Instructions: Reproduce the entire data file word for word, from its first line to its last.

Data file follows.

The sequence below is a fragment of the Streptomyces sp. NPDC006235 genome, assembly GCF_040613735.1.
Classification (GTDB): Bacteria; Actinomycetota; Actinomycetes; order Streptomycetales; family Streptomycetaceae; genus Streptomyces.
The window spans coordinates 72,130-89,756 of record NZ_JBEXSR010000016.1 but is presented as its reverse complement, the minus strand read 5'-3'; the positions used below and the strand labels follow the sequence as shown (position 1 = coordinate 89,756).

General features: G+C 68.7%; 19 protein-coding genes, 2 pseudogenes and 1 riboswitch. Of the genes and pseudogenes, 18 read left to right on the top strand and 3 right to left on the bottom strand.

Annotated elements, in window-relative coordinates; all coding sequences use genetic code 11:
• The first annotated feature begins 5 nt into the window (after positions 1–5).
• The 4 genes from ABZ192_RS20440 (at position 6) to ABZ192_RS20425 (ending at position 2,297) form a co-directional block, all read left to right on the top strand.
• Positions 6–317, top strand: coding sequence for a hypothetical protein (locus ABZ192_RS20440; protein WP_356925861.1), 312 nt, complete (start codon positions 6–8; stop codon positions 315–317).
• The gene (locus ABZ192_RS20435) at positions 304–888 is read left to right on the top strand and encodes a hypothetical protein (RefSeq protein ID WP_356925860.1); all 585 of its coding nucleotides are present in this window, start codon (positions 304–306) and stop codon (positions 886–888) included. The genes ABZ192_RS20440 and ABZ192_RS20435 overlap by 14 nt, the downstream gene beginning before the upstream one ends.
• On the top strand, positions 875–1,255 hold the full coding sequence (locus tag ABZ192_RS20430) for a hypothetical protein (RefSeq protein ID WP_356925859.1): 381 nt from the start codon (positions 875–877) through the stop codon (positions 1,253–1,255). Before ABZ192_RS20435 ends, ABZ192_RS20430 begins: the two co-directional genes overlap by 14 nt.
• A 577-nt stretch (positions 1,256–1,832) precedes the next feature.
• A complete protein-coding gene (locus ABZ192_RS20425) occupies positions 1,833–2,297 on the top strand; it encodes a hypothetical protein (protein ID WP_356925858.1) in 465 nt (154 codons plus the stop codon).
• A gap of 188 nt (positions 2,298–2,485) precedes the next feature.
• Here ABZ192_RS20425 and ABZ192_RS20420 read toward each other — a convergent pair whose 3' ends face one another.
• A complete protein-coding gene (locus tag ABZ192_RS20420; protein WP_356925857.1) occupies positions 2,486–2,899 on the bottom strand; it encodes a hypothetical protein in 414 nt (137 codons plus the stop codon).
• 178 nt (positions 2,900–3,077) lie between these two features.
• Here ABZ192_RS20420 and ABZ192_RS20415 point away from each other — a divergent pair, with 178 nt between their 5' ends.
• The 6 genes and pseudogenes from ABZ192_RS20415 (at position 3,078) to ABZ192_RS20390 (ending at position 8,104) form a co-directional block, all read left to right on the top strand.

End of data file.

The sequence below is a fragment of the Streptomyces sp. NPDC006235 genome, assembly GCF_040613735.1.
Classification (GTDB): Bacteria; Actinomycetota; Actinomycetes; order Streptomycetales; family Streptomycetaceae; genus Streptomyces.
The window spans coordinates 72,130-89,756 of record NZ_JBEXSR010000016.1 but is presented as its reverse complement, the minus strand read 5'-3'; the positions used below and the strand labels follow the sequence as shown (position 1 = coordinate 89,756).

General features: G+C 68.7%; 19 protein-coding genes, 2 pseudogenes and 1 riboswitch. Of the genes and pseudogenes, 18 read left to right on the top strand and 3 right to left on the bottom strand.

Annotated elements, in window-relative coordinates; all coding sequences use genetic code 11:
• The first annotated feature begins 5 nt into the window (after positions 1–5).
• The 4 genes from ABZ192_RS20440 (at position 6) to ABZ192_RS20425 (ending at position 2,297) form a co-directional block, all read left to right on the top strand.
• Positions 6–317, top strand: coding sequence for a hypothetical protein (locus ABZ192_RS20440; protein WP_356925861.1), 312 nt, complete (start codon positions 6–8; stop codon positions 315–317).
• The gene (locus ABZ192_RS20435) at positions 304–888 is read left to right on the top strand and encodes a hypothetical protein (RefSeq protein ID WP_356925860.1); all 585 of its coding nucleotides are present in this window, start codon (positions 304–306) and stop codon (positions 886–888) included. The genes ABZ192_RS20440 and ABZ192_RS20435 overlap by 14 nt, the downstream gene beginning before the upstream one ends.
• On the top strand, positions 875–1,255 hold the full coding sequence (locus tag ABZ192_RS20430) for a hypothetical protein (RefSeq protein ID WP_356925859.1): 381 nt from the start codon (positions 875–877) through the stop codon (positions 1,253–1,255). Before ABZ192_RS20435 ends, ABZ192_RS20430 begins: the two co-directional genes overlap by 14 nt.
• A 577-nt stretch (positions 1,256–1,832) precedes the next feature.
• A complete protein-coding gene (locus ABZ192_RS20425) occupies positions 1,833–2,297 on the top strand; it encodes a hypothetical protein (protein ID WP_356925858.1) in 465 nt (154 codons plus the stop codon).
• A gap of 188 nt (positions 2,298–2,485) precedes the next feature.
• Here ABZ192_RS20425 and ABZ192_RS20420 read toward each other — a convergent pair whose 3' ends face one another.
• A complete protein-coding gene (locus tag ABZ192_RS20420; protein WP_356925857.1) occupies positions 2,486–2,899 on the bottom strand; it encodes a hypothetical protein in 414 nt (137 codons plus the stop codon).
• 178 nt (positions 2,900–3,077) lie between these two features.
• Here ABZ192_RS20420 and ABZ192_RS20415 point away from each other — a divergent pair, with 178 nt between their 5' ends.
• The 6 genes and pseudogenes from ABZ192_RS20415 (at position 3,078) to ABZ192_RS20390 (ending at position 8,104) form a co-directional block, all read left to right on the top strand.